Tengrism and Shamanism: The Ancient Beliefs of the Turks

Throughout history, the Turkish communities have held deep-rooted religious beliefs known as Tengrism and Shamanism. These two belief systems have profoundly shaped the cultural and spiritual heritage of the Turks.

In this comprehensive blog post, we will explore the fundamental principles, beliefs, and the impact of Tengrism and Shamanism on Turkish societies.


Tengrism is a polytheistic belief system where the sky god Tengri is revered as the highest deity. Other gods are associated with natural elements. Mountains, rivers, trees, and other natural entities are considered sacred and held in great respect.

Tengrism incorporates prayers, sacrifices, and rituals that play a significant role in maintaining natural balance, seeking abundance, and healing. So, special holidays and ceremonies are central to the religious life of the community.

Tengrism acknowledges the existence of an afterlife. That is, after the soul dies, it merges with other existing spiritual beings and continues its journey in the spiritual world.


Shamanism is a belief system where shamans, individuals who can communicate with nature, spirits, and spiritual entities, serve as mediators. Shamans enter a trance-like state to establish communication with spirits. They fulfill roles such as healing, divination, and guiding the community.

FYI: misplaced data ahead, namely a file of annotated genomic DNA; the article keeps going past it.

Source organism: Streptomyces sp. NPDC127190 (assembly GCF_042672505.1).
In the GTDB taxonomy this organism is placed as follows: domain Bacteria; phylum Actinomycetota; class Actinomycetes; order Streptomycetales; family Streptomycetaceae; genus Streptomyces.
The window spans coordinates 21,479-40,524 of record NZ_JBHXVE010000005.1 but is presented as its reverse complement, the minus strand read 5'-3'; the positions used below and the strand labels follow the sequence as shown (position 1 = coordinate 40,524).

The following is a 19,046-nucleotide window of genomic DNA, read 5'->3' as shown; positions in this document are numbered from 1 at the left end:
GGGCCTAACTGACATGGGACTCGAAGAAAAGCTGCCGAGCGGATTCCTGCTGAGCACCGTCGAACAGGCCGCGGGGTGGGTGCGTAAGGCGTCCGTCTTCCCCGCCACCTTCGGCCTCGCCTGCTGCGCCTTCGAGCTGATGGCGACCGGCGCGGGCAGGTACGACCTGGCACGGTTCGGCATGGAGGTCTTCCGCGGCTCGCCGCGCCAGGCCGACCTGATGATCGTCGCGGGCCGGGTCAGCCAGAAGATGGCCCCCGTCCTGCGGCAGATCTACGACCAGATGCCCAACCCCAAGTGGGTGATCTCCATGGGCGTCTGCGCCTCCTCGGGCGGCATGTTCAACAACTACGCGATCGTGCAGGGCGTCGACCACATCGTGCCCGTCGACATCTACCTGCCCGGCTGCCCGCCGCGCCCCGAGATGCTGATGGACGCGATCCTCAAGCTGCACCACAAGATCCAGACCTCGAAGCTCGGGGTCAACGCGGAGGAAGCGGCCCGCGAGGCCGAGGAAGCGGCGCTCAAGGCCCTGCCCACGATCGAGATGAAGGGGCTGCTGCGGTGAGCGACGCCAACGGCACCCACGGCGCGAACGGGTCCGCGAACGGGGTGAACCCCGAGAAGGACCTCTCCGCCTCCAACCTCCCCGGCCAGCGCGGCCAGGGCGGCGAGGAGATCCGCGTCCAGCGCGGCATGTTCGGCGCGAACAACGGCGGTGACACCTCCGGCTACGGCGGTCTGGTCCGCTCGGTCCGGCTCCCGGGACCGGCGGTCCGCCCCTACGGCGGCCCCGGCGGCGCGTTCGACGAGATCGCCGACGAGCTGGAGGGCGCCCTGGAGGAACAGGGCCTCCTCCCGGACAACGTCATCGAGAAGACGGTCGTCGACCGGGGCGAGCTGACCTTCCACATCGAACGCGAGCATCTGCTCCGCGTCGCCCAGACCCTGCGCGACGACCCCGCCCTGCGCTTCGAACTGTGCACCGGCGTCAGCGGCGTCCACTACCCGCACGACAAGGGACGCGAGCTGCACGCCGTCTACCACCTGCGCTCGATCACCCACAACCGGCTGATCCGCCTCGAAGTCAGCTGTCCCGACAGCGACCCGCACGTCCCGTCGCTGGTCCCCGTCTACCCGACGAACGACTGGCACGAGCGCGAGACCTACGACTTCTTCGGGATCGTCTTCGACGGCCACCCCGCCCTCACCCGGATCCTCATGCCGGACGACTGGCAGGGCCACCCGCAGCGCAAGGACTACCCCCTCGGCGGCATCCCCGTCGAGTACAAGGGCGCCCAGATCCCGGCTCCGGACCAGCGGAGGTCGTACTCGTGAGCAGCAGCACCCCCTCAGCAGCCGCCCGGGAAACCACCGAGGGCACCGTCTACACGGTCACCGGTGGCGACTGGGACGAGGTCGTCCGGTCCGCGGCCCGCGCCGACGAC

Shamanism attributes great significance to natural elements and spiritual beings. Shamanic rituals involve various elements such as sounds, dances, songs, and symbols. So, these rituals aim to bring healing, protection, abundance, and balance. Shamans address the spiritual needs of the community and hold important roles in societal events.

Tengrism and Shamanism represent the ancient religious beliefs of the Turks, deeply ingrained in their cultural and historical identity. These belief systems emphasize respect for nature, establishing a connection with spirits, and maintaining natural harmony. Even today, traces of these ancient beliefs can be observed within Turkish communities, kept alive as part of their cultural heritage.

For other posts click here.

Spread the love

Leave a Reply

Your email address will not be published. Required fields are marked *